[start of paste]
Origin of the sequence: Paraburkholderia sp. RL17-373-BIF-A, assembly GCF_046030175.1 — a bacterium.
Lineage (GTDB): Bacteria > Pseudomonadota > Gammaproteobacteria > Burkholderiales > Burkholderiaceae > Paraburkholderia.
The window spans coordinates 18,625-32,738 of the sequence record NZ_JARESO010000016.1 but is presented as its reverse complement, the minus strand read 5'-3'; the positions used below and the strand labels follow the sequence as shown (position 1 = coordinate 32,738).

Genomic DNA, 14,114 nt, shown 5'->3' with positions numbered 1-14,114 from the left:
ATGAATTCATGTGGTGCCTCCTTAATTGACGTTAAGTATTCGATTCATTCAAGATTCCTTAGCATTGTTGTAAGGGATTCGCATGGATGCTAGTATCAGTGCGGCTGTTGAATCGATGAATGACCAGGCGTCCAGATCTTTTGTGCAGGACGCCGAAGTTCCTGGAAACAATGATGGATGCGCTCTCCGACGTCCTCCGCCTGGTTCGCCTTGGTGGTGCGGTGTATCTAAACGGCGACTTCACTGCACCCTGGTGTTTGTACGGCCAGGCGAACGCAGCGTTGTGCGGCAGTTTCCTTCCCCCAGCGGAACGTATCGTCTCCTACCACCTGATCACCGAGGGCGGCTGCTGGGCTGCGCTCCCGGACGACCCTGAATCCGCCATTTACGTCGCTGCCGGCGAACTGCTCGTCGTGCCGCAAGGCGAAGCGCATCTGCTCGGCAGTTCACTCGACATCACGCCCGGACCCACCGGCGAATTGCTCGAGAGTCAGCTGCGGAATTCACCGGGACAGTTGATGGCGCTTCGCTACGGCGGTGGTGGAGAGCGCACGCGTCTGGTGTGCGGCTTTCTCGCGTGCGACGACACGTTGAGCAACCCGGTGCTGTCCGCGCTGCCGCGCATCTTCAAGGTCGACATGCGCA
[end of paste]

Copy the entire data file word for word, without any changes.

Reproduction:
Origin of the sequence: Paraburkholderia sp. RL17-373-BIF-A, assembly GCF_046030175.1 — a bacterium.
Lineage (GTDB): Bacteria > Pseudomonadota > Gammaproteobacteria > Burkholderiales > Burkholderiaceae > Paraburkholderia.
The window spans coordinates 18,625-32,738 of the sequence record NZ_JARESO010000016.1 but is presented as its reverse complement, the minus strand read 5'-3'; the positions used below and the strand labels follow the sequence as shown (position 1 = coordinate 32,738).

Genomic DNA, 14,114 nt, shown 5'->3' with positions numbered 1-14,114 from the left:
ATGAATTCATGTGGTGCCTCCTTAATTGACGTTAAGTATTCGATTCATTCAAGATTCCTTAGCATTGTTGTAAGGGATTCGCATGGATGCTAGTATCAGTGCGGCTGTTGAATCGATGAATGACCAGGCGTCCAGATCTTTTGTGCAGGACGCCGAAGTTCCTGGAAACAATGATGGATGCGCTCTCCGACGTCCTCCGCCTGGTTCGCCTTGGTGGTGCGGTGTATCTAAACGGCGACTTCACTGCACCCTGGTGTTTGTACGGCCAGGCGAACGCAGCGTTGTGCGGCAGTTTCCTTCCCCCAGCGGAACGTATCGTCTCCTACCACCTGATCACCGAGGGCGGCTGCTGGGCTGCGCTCCCGGACGACCCTGAATCCGCCATTTACGTCGCTGCCGGCGAACTGCTCGTCGTGCCGCAAGGCGAAGCGCATCTGCTCGGCAGTTCACTCGACATCACGCCCGGACCCACCGGCGAATTGCTCGAGAGTCAGCTGCGGAATTCACCGGGACAGTTGATGGCGCTTCGCTACGGCGGTGGTGGAGAGCGCACGCGTCTGGTGTGCGGCTTTCTCGCGTGCGACGACACGTTGAGCAACCCGGTGCTGTCCGCGCTGCCGCGCATCTTCAAGGTCGACATGCGCA